Ed Golson Outdoor Education

basic plant structure

Plants come in a variety of different shapes and sizes. Not all plants have the same basic structure, but most of them share many different characteristics.

Roots
Roots are the base of plants. Unlike the rest of the plant, roots grow downwards into the ground providing a support for the stem and anchoring the entire plant to the plant1ground. Aside from providing support for the plant, roots also provide the very important job of absorbing nutrients and water from the soil. There are two major types of root systems in plants: taproot systems and fibrous systems. Taproot systems are found in plants such as nut trees, carrots, radishes, parsnips and dandelions. These taproot plants have a single main root with only a few roots growing outwards from it (much like a carrot with small branches). Taprootsplant2 are often used to store extra sugar in the plant. Fibrous plants, however, have many branched out roots. Grasses, and beans are some examples of fibrous roots. Fibrous roots also provide a stronger hold to the ground for plants. Try pulling a carrot (a taproot plant) out of the ground compared to pulling a few blades of grass (a fibrous rooted plant) with all of its roots and see which is harder to pull!
So we see the differences in how the roots act to support the plant, but how does it keep it alive being so far into the ground? The plants roots, be it taproot or fibrous, all have root hairs growing from main roots. These root hairs absorb water and nutrients from the soil and feeds it to the entire plant. Some plants can have over 14 billion roots hairs, such as the rye plant which is no bigger than wheat. All those roots hairs can make up the surface area of an entire football field!

Stems
 Stems are the main trunk of the plant. Stems usually grow outwards from the ground and are usually the easiest part of the plant to identify.  They carry the water and nutrients provided by the roots to the buds and shoots that grow from the stem itself. Stems act as a support for leaves, flowers and fruits. In some cases, stems can also store food for the plant. Stems come in many sizes ranging from tall (sunflowers or trees) to short (dandelions).

One of the most important function of a stem is to move water and minerals through the plant. In humans, our vascular system moves blood through out bodies as the digestive moves food. In plants the water/mineral moving system is called the xylem (ZYEY-lem) and the food-moving is called the phloem (FLOW-em). These systems are like tubes inside the stem that travels everywhere to the plant that requires water, mineral and food.
The cambium is also another important part of the stem. The cambium is found in two separate areas of the plant; encircling the stem and in the buds. Cambium that is found in buds helps to increase the length of the plant while cambium that encircles the stem increases girth. Injuring the cambium layer in some plants can result in killing the plant such as trees.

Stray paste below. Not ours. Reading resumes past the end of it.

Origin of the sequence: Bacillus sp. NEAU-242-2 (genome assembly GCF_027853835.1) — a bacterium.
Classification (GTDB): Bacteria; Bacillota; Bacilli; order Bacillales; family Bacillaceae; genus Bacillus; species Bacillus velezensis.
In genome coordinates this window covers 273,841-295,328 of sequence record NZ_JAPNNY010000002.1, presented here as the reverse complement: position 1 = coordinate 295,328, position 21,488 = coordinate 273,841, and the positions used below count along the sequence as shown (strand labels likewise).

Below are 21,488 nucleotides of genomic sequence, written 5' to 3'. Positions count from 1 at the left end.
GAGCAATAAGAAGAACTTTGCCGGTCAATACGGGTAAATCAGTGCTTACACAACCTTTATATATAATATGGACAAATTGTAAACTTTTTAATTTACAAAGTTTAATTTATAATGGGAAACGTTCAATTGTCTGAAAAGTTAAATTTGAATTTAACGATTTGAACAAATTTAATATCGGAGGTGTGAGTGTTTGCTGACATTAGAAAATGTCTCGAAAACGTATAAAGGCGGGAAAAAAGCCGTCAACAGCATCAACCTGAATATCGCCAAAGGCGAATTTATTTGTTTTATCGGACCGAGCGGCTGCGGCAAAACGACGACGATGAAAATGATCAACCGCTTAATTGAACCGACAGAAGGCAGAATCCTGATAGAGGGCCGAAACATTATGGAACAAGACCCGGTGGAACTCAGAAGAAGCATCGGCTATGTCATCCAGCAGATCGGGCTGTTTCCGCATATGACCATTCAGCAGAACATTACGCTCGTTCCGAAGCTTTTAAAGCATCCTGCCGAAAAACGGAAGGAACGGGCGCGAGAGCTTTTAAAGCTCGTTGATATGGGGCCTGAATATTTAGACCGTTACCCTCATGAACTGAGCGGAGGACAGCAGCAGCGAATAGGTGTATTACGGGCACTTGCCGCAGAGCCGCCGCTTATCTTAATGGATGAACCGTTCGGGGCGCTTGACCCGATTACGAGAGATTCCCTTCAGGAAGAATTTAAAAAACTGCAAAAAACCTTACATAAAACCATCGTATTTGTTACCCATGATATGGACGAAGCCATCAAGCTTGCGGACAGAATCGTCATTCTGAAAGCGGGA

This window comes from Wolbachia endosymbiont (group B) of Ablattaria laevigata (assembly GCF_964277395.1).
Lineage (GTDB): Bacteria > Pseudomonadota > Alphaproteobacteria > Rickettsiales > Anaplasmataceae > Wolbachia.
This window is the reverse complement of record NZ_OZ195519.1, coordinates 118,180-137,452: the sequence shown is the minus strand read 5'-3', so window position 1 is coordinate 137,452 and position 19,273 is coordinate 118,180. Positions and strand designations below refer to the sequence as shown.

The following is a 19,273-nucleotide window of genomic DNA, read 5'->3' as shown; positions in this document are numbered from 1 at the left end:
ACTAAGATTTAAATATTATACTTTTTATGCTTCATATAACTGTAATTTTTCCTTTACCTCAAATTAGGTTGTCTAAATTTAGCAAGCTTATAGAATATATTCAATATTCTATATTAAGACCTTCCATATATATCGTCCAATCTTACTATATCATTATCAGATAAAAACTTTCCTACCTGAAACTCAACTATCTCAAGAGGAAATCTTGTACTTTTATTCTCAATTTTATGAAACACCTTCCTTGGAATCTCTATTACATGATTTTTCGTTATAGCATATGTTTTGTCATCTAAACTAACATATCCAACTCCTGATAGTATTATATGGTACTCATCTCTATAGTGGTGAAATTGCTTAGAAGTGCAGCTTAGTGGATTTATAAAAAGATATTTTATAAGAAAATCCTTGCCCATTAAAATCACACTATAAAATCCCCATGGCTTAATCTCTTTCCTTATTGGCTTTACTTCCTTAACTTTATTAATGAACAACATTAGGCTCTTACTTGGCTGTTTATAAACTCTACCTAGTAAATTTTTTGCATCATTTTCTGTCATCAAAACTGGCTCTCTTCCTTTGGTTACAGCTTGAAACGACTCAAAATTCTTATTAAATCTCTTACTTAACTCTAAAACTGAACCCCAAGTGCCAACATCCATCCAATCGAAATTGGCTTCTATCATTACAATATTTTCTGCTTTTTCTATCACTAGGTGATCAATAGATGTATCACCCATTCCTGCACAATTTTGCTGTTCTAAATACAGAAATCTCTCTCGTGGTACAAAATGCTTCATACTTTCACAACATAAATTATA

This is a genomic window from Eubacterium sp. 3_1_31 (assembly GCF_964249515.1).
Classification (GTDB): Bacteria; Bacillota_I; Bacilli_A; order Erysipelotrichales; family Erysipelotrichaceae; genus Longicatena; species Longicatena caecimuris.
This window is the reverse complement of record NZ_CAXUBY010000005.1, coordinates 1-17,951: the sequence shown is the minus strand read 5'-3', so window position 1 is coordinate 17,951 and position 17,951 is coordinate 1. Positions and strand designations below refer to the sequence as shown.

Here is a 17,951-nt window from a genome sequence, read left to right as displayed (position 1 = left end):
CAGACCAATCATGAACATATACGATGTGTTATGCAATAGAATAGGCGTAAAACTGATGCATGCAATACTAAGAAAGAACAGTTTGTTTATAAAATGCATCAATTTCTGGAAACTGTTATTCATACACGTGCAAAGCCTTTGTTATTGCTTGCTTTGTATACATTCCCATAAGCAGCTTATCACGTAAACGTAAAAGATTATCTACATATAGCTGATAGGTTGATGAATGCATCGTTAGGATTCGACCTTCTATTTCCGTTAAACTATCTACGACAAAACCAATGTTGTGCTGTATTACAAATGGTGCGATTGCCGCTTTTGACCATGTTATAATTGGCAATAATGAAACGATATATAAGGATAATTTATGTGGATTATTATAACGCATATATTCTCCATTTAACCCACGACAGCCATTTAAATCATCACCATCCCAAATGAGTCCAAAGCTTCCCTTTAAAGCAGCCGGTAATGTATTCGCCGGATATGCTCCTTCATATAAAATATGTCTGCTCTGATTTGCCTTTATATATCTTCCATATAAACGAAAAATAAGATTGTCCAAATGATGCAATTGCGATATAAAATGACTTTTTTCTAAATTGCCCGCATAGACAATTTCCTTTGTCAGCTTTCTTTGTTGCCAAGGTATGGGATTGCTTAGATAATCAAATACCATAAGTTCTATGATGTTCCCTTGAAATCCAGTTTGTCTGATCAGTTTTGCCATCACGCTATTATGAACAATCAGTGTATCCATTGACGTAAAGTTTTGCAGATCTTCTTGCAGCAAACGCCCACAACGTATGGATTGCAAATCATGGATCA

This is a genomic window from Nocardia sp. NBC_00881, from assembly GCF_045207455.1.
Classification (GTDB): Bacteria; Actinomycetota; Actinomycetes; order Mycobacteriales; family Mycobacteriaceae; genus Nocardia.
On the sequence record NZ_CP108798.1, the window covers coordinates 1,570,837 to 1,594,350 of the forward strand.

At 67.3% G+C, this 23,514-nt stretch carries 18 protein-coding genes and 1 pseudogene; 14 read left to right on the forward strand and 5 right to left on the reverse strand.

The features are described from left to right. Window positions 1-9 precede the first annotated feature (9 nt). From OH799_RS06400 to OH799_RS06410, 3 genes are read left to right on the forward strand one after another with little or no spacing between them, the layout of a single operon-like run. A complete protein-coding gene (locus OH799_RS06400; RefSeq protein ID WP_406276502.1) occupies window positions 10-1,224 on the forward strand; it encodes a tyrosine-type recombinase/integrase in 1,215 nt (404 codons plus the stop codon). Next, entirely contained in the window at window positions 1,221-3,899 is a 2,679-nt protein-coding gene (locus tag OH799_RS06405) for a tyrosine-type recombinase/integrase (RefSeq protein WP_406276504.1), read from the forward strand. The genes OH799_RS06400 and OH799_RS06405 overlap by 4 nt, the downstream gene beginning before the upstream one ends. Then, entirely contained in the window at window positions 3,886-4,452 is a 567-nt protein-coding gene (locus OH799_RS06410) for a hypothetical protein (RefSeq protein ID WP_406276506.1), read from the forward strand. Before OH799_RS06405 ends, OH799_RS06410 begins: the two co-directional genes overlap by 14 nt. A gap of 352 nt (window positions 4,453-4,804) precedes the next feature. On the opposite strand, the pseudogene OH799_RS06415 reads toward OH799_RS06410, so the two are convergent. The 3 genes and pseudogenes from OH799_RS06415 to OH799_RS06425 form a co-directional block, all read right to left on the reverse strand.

Leaves
 plant3Leaves are outgrowths of the stem.  Their primary function is to produce food for the plant. Leaves are usually flat, wide and green, though some can be narrow and pointed like pine needles. The broad shape of leaves help them catchpine needle the sunlight and make food through photosynthesis. The outside of leaves are covered by a waxy cuticle. Cuticles prevent harmful organisms from entering the plant and also prevent drying out. The leaves also have tiny holes on them called stomata that regulate the amount of water and gasses that enter and leave the plant.

Buds
Buds are undeveloped flowers, fruits, and shoots of a plant. The places plant5where buds formplant6 on the stem are called nodes.  Buds can be classified in two categories: terminal and lateral. Terminal buds are usually found on the tip of a stem while lateral buds are found on the sides of the stems. An example of a plant with lateral buds are lilacs and an example of a terminal buds are cabbages.

 

Fruits
Fruits are the ripened ovary or group of ovaries containing seeds. When the fruit starts off, it is unfertilized.  When the ovary is fertilized, the seeds develop and the ovarysunflower enlarges forming the mature ripened fruit. There are different ways that fruits can form. Simple fruits are formed by simply ripening the ovary of a single pistil (sunflower seeds, grains, peanuts). Aggregate fruits form from several simple pistils that form fruits like raspberries and strawberries. Multiple fruits form from a cluster of several flowers such as pineapples and grapes. Fruits help to get seeds dispersed from the parent plant so that seedsthey don't end up competing with each other as they grow. Some fruits, like those from maple trees or milkweeds, are shaped in such a way to make it easier for the wind to blow the seed away. Some seeds are covered with sweet and attractive flesh so that animals will come along and eatMalus the fruit, with the seeds inside. The seeds can then pass through the animal unharmed and land some distance from their parent. Some seeds actually need to be digested before they will germinate.

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